Charlie Porter: Climber who conquered world's toughest big-wall ascents and later explored little-charted regions of South America
Thursday 10 April 2014
When big-wall climbers began to attempt the steepest, smoothest routes up the 900m-high precipice of El Capitan, in Yosemite, they invented the RURP. This Realized Ultimate Reality Piton was a sliver of chrome molybdenum steel, about the size and thickness of a thumb nail, with a wire loop attached to one corner. Hammered tenuously into a hairline crack in the granite, the RURP could just hold a person's weight to aid progress up the wall, but it was the kind of marginal placement that few people would dare to trust for more than a couple of moves.
All that changed in 1972 when Charlie Porter made the first ascent of The Shield. The climax of the route was a single seam splitting a smooth, overhanging sheet of granite, at least 600m above the ground. On one section, Porter relied on 35 consecutive RURPs to teeter his way up the crack. If one of them had ripped, the rest would almost certainly have unzipped as he flew off into space.
That combination of tenacious nerve and finely honed craftsmanship was typical of the man who became a legend in Yosemite.
Charles Talbot Porter grew up in a large colonial house in Pepperell, Massachusetts. His father was a doctor and his mother the well-known author and illustrator of children's books, Barbara Cooney. His formal education ended when he graduated from prep school in 1969, by which time he had already become a keen mountaineer, hitching west in the summers to climb in the Canadian Rockies and the Cascades. In 1969 he visited Yosemite for the first time, spending the first of several summers in the valley. By 1972 he was well known for his audacious new big-wall routes. On The Shield he was partnered by Gary Bocarde, but several of his routes, such as New Dawn and Zodiac, were climbed alone. On the former, after dropping a haul bag full of bivouac equipment, he had to spend the remaining nine nights on the wall sleeping in an improvised hammock made from tape slings.
Porter climbed three more big new routes on El Capitan – Tangerine Trip, Mescalito and Excalibur – before taking his big-wall techniques to tougher, colder mountains further north. Ever the eccentric humourist, he carried a moose's antler all the way up the sheer south-west face of The Moose's Tooth in the Alaska Range, with Bocarde.
The following year, 1975, he upped the ante with a solo ascent of the 800m vertical north face of Mt Asgard on Baffin Island. Not content to limit himself to rock, Porter's first ascents also included what was in 1974 one of the world's steepest ice climbs – Polar Circus, near Banff. Since childhood he had loved making things, and for this climb he used his own homemade ice axe. His companions, Bugs McKeith and Adrian and Alan Burgess, used more conventional tools.
In 1976 Porter made a solo ascent of the Cassin Ridge. This gigantic line up North America's highest mountain, Denali, is on a Himalayan scale, with extreme cold compounding problems of altitude. Years ahead of his time, Porter climbed the ridge in a non-stop push of 36 hours. By the time he reached the summit he was suffering from pulmonary oedema, but he still managed to get himself quickly down the normal route to safety.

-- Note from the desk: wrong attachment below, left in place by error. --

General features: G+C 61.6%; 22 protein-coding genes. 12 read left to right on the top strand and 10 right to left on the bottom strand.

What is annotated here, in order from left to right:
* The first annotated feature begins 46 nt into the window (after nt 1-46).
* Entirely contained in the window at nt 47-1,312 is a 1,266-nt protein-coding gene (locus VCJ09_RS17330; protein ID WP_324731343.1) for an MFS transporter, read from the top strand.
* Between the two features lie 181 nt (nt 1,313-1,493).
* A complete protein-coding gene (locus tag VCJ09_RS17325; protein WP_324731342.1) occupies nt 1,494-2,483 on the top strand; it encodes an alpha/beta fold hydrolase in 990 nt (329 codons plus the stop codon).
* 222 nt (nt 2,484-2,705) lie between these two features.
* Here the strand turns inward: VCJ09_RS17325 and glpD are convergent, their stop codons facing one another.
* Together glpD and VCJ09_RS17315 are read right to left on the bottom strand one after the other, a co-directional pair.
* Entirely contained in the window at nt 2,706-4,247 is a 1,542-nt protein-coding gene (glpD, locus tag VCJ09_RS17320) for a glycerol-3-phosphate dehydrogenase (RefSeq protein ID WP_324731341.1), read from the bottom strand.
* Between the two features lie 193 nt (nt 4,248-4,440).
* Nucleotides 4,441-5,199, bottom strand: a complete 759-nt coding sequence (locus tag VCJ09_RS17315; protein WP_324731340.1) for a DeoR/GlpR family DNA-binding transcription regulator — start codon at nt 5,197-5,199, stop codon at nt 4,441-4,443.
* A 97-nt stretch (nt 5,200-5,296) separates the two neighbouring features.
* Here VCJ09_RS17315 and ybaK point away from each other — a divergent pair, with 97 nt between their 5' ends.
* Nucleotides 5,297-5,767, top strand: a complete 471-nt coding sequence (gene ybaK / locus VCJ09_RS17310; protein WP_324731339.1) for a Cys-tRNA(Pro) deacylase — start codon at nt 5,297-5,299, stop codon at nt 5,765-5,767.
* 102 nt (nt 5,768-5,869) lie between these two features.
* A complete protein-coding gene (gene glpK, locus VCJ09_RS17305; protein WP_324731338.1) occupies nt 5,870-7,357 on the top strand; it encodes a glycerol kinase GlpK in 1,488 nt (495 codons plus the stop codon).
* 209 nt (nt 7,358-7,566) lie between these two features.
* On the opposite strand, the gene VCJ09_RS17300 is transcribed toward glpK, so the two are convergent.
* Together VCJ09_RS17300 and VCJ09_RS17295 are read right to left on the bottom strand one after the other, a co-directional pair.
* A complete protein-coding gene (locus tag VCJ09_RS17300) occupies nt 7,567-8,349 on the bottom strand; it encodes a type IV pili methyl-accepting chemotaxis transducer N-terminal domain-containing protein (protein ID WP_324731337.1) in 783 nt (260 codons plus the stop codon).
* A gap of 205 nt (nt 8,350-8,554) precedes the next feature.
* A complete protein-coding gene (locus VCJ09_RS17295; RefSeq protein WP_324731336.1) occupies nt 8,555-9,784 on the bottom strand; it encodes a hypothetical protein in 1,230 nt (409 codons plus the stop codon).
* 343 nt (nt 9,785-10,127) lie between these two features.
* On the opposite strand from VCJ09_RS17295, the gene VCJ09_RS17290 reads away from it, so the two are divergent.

Between his long mountain sojourns, Porter found time for many girlfriends and three wives. The second, a marine biologist called Georgian Valdivia, accompanied him when he built his first boat and sailed from Salem, through the Panama Canal to Patagonia, to settle for a while on the island of Chiloé. By now Porter had given up extreme mountaineering and the rest of his life was devoted to exploring the myriad channels, islands, forests and glaciers of Patagonia and Tierra del Fuego.
Perhaps his most remarkable odyssey was a 2,000-mile solo journey through the channels in a Klepper kayak converted to take a sliding seat and oars. During the voyage he charted the old portage routes and camps of the Native Americans who once inhabited the area, developing a passion for archaeology.
For the last three decades Porter was based in the world's most southern town, Puerto Williams. Operating from his home-built, 42ft steel ketch, Gondwana, and then the bigger Ocean Tramp, he provided a charter service for scientists researching the rapidly dwindling glaciers of Patagonia and Tierra del Fuego. Perhaps his most exciting personal find was a cache of pewter plates and silver coins left during the 1830s by officers of the Beagle.
In 1995 I was lucky enough to sail with him on Gondwana, with fellow mountaineers Tim Macartney-Snape, John Roskelley and Jim Wickwire. Porter was hyperactive, hugely enthusiastic about his adopted country and – like many people who spend a lot of time alone – loquacious, his conversation punctuated by frequent loud laughter.
We sailed through the Beagle Channel to climb Monte Sarmiento, but halfway up the mountain Wickwire was blown over by the wind and sprained an ankle. The next day, Porter was also caught by a gust, dislocating his shoulder. He endured our repeated, unsuccessful attempts at reduction, without any strong painkillers, before descending the mountain with his arm in a sling, and setting off to sail Gondwana – one-armed and assisted by the one-legged Wickwire – across the Straits of Magellan to get expert medical help in Punta Arenas, while the rest of us went back up to complete the climb.
His cheerful stoicism was remarkable and he appeared indestructible, so it came as a huge shock to the climbing and sailing worlds when he died from a heart attack.
Charles Talbot Porter, climber, yachtsman and explorer: born Massachussetts 12 June 1950; married three times; died Punta Arenas, Chile 23 February 2014.
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